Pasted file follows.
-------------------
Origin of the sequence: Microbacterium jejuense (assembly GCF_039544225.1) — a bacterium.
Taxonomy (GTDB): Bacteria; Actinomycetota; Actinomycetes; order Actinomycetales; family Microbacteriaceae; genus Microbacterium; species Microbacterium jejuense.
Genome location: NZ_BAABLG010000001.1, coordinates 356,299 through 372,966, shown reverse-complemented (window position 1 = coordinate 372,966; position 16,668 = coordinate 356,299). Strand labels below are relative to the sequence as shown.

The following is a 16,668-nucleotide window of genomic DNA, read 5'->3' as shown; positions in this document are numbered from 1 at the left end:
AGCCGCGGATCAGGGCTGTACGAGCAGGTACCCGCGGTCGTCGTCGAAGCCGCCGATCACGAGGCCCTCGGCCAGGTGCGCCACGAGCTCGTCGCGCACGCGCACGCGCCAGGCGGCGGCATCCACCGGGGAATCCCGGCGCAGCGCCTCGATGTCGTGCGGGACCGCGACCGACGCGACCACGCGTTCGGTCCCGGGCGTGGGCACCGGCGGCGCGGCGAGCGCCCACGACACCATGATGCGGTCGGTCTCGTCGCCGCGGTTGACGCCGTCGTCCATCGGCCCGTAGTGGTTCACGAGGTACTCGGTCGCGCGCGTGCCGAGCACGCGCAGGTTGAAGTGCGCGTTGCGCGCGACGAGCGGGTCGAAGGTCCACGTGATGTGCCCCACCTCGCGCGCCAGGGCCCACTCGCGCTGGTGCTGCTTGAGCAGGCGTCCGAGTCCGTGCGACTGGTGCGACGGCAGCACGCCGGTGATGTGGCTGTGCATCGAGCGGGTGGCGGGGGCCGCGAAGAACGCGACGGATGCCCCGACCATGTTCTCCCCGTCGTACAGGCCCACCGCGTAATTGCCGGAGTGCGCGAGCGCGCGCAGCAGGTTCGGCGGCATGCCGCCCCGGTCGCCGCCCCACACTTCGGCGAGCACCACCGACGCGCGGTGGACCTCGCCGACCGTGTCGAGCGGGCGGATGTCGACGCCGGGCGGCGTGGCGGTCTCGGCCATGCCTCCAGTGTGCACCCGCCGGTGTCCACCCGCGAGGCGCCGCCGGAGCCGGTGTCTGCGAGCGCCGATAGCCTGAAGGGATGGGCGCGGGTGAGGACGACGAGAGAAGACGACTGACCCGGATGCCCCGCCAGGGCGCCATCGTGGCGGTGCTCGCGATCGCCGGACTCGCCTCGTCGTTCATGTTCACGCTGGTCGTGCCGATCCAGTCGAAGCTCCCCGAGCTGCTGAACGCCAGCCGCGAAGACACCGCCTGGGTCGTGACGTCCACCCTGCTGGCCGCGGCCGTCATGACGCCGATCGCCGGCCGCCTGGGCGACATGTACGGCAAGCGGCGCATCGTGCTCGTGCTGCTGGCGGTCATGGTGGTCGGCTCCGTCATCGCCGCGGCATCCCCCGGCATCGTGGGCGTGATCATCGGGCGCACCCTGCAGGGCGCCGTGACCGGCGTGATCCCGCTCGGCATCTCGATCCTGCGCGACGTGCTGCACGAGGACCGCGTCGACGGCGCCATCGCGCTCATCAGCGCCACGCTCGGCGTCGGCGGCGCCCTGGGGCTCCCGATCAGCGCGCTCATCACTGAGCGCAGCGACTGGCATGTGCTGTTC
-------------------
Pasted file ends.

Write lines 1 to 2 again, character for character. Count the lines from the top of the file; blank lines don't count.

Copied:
Origin of the sequence: Microbacterium jejuense (assembly GCF_039544225.1) — a bacterium.
Taxonomy (GTDB): Bacteria; Actinomycetota; Actinomycetes; order Actinomycetales; family Microbacteriaceae; genus Microbacterium; species Microbacterium jejuense.